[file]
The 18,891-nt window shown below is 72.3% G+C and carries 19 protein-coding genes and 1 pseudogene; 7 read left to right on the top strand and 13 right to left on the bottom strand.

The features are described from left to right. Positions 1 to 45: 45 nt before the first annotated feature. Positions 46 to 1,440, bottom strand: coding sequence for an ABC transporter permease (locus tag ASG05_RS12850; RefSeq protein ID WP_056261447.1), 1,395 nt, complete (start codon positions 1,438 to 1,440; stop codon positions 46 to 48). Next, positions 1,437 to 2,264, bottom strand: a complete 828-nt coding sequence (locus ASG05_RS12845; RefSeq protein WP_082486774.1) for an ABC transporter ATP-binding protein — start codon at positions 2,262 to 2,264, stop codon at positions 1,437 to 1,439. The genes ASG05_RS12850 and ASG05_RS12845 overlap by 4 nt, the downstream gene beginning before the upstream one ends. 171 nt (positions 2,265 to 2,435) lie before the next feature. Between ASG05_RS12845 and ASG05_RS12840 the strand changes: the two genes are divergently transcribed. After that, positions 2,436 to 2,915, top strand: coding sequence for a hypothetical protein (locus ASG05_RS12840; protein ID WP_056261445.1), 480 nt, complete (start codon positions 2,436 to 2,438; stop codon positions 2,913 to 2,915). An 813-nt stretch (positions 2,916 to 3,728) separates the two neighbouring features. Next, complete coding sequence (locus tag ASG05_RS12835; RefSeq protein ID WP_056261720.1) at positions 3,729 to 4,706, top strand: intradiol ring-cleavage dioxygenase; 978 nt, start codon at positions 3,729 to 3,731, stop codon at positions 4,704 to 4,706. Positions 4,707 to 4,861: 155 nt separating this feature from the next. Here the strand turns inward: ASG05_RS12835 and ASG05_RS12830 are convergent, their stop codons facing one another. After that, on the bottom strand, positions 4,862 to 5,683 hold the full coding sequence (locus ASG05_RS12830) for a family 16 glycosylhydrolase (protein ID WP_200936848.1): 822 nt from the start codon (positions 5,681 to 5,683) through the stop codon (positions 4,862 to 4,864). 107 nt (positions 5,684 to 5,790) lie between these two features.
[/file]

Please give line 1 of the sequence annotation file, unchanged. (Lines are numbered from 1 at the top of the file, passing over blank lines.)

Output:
The 18,891-nt window shown below is 72.3% G+C and carries 19 protein-coding genes and 1 pseudogene; 7 read left to right on the top strand and 13 right to left on the bottom strand.